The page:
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FEMA Requests Nonprofit Assisting Maui Refrain From Sharing Images Of Damage, Debris From Fire

The Agency's Message Follows President Biden And First Lady Jill's Visit To The Island

Federal Emergency Management Agency (FEMA) sent an email to a nonprofit group who is assisting Maui, Hawaii, requesting individuals refrain from posting images of damage or debris from the fire earlier this month.

The email, submitted anonymously and sent from FEMA’s Director, Office of External Affairs Justin Knighten, notes Maui County officials have requested images of the disaster not be shared online.

“Out of respect for those who perished, we were asked by Maui County officials to pause on posting on social media and elsewhere new imagery of damage/disaster/debris starting now,” reads the email from FEMA. “They are asking for a full stop on disaster imagery going forward.”

“At this time, we have not been asked to take any photos or video down,” the email continues. “Our team on the ground is coordinating with the County for further guidance to ensure we remain fully aligned.”

“Cultural sensitivity is of the utmost importance in all our response and recovery activities to this disaster.”

The source reportedly found FEMA’s email “weird” because it arrived amidst President Joe Biden and First Lady Jill’s Monday visit to the island.

The Bidens had been vacationing in Lake Tahoe prior to their Monday visit to the island.

“I know how profoundly loss can impact a family and a community and I know nothing can replace the loss of life,” Biden said in a statement on Aug. 20 ahead of his trip. “I will do everything in my power to help Maui recover and rebuild from this tragedy. And throughout our efforts, we are focused on respecting sacred lands, cultures, and traditions.”

“From day one we immediately authorized three Fire Management Assistance Grants and as soon as Governor Green requested a Major Disaster Declaration, I signed it,” he said. “My Administration has mobilized a whole-of-government response effort with more than 1,000 federal personnel on the ground in Maui, including nearly 450 search and rescue team members.”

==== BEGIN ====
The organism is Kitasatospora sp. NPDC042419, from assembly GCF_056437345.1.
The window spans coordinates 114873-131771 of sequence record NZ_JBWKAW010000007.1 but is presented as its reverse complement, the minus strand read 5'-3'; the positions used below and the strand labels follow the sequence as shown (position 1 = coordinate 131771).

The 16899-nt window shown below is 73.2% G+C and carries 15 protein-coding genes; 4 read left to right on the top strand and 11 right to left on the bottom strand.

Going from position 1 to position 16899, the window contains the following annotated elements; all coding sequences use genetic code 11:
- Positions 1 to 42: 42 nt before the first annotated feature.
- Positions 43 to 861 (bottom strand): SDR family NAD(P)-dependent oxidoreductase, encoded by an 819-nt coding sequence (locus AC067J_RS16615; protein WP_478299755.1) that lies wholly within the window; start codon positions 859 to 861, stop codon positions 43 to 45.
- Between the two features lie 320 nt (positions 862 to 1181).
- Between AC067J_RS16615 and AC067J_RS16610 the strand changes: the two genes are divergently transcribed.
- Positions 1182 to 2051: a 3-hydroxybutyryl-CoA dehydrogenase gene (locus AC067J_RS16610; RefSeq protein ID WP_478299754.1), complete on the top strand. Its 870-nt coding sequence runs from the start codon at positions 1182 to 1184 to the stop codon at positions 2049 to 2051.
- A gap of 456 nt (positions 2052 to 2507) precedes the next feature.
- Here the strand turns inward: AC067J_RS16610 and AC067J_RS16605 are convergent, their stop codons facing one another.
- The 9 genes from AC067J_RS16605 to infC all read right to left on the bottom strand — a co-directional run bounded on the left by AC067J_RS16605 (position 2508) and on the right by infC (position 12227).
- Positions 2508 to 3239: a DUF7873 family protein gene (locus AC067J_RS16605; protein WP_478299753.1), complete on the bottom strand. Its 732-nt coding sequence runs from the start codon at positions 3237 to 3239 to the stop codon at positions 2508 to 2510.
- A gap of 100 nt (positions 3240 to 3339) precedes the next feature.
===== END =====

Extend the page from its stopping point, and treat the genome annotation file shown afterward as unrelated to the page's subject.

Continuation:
Biden delivered remarks from the island Monday.

“Today, it’s burned, but it’s still standing. The tree survived for a reason,” the President said. “I believe it’s a powerful — a very powerful symbol of what we can and will do to get through this crisis. And for this — for as long as it takes, we’re going to be with you — the whole country will be with you. You know, we will be respectful of these sacred grounds and the traditions that rebuild the way the people of Maui want to build, not the way others want to build. We’re going to rebuild the way the people of Maui want to build.”

President Biden detailed his first wife and daughter’s death in a 1972 car accident.

I remember when I got the call — my first wife and daughter — I was a young senator, and I got a call in Washington. I hadn’t been sworn in yet. I wasn’t old enough. And I was hiring staff in the Capitol in Teddy Kennedy’s office. And I got a phone call saying — from my fire department, and a young first responder kind of panicked and said, “You’ve got to come home. There’s been an accident.”

He added: “But I also want all of you to know the country grieves with you, stands with you, and we’ll do everything possible to help you recover, rebuild, and respect culture and traditions when the rebuilding takes place.”

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